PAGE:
Ultra-Real Assault Rifle Controller Pushes Ahead Despite Uproar

We first got wind of the "Delta Six," a super-realistic assault-rifle controller for those who like to put the FP into their FPSes, back in October. Predictably, the gun's purpose and look didn't play well in mainstream coverage, so it was pulled off the market. Now it's back, after a successful $200,000 Kickstarter.

Delta Six is brought to you by David Kotkin of Miami, a teacher who developed the Avenger (the product behind this comprehensively embarrassing shitshow) and was able to retire from his career in education off the money he made. Kotkin correctly noticed the mainstream squeamishness with developing super-realistic gun controllers and figured that was where his next project lay.

Things started out well enough but after this story and others started appearing, the Delta Six found few allies in public. Kotkin told the Miami Herald that the notoriety scared off a public relations firm, "whose owner cited 'moral reservations,'" and that Arduino, the microcontroller staple of PC and console mods, itself backed away from a partnership because of the potential stink. Originally planned to sell for $89 with conventional backing, the Delta Six's May Kickstarter listed $225 as the unit's retail price.

If you wondered what the potential stink might be, the Miami Herald contacted our old friend, the disbarred opportunist gasbag Jack Thompson, for his opinion. Thompson ventures that "you’ll probably see legislation at the state or federal level to outlaw this kind of thing for sale to civilians." OK.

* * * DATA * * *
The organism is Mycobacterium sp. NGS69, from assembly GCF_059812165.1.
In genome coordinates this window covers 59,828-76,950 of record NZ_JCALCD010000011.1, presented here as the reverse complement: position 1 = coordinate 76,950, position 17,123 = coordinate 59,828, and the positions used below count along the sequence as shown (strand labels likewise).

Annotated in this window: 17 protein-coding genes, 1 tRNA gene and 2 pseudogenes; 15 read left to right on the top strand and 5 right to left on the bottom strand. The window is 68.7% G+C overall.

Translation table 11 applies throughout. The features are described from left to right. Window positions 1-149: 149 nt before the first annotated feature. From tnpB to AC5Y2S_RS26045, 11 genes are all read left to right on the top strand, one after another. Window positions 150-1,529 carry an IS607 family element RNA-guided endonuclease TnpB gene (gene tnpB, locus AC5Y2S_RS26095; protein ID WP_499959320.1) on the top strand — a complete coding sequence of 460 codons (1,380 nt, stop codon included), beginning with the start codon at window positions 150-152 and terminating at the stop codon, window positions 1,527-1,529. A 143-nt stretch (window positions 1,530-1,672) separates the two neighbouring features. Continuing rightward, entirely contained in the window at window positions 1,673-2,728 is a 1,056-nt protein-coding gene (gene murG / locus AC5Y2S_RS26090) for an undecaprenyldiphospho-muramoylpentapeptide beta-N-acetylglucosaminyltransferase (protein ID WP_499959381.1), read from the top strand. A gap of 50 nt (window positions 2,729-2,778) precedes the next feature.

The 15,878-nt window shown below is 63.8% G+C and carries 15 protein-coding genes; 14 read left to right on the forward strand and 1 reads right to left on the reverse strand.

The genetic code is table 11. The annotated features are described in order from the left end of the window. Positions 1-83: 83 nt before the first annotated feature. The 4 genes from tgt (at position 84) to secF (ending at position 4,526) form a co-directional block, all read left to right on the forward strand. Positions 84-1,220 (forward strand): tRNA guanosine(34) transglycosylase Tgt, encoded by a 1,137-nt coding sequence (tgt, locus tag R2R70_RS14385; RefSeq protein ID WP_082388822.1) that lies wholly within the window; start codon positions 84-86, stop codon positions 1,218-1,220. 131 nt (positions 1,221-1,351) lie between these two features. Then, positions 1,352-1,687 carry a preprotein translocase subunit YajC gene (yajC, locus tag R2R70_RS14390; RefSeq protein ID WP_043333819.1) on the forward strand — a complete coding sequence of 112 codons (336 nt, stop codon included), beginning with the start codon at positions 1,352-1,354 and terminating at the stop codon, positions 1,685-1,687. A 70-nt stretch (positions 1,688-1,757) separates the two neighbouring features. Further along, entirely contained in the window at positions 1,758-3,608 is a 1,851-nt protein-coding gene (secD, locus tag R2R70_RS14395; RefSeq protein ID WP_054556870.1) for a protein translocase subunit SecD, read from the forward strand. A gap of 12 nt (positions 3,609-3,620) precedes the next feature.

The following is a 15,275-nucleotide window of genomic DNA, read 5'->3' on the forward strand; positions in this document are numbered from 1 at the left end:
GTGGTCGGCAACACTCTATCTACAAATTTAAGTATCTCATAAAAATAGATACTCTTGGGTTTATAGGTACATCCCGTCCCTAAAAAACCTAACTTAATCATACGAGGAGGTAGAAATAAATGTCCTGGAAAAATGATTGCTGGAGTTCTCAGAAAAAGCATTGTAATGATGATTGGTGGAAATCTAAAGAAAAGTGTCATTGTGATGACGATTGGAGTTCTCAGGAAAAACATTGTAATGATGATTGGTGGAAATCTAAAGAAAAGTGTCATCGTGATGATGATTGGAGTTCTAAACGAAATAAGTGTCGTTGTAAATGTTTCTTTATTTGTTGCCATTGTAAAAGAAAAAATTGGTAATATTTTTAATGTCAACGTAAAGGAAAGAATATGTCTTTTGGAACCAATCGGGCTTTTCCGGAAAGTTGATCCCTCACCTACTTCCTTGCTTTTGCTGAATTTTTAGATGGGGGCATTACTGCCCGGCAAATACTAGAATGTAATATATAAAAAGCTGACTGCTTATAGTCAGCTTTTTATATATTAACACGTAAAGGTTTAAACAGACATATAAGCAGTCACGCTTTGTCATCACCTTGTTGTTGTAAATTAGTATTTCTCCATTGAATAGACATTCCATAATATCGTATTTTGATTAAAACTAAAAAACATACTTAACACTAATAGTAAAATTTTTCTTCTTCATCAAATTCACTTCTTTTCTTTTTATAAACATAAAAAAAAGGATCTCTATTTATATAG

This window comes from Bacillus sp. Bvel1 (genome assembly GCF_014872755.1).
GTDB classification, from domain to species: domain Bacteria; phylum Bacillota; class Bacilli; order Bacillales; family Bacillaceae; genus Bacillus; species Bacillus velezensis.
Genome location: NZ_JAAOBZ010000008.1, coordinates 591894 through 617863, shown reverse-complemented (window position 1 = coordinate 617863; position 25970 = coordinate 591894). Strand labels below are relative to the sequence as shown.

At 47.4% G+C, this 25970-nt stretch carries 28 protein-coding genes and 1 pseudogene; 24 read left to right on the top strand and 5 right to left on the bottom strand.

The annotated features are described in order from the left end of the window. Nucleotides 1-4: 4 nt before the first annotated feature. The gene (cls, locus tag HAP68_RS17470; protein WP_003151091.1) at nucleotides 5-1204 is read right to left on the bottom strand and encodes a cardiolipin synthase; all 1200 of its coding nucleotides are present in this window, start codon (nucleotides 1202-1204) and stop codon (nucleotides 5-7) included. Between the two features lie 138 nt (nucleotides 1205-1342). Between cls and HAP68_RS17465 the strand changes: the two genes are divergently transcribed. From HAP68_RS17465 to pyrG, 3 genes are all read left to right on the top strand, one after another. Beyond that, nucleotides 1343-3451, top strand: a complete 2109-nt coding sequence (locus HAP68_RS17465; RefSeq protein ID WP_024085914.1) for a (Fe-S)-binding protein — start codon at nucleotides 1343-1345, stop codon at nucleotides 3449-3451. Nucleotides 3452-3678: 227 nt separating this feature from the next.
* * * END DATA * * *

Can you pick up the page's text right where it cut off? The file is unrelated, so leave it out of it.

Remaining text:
It's not to say reasonable people don't have their reservations, too. Even Kotkin's wife won't let their 11- and 8-year-old sons play with the Delta Six, but she's otherwise proud of his inventiveness and accomplishments. "When it comes to the gaming gun, you look at all the violence that's occurred and it's really difficult for me to say this is a great idea," she said.

Speaking as someone who has reviewed three rifle attachments for the PlayStation Move, I don't think it's a great idea for other reasons. People keep pushing for more and more realistic gun peripherals, forgetting that it's actually a less efficient and more physically demanding way to play an FPS. Kotkin's weapon certainly does look realistic, and aiming down sights by peering through a scope, or reloading by shoving against its clip assembly does sound neat. But once the novelty of these things wear off, you're still standing in front of your television, using your hands to move your field of vision, and getting shot to pieces by people making smaller and faster motions with their thumbs.

Retired Miami-Dade teacher stirs controversy with realistic video game gun [Miami Herald]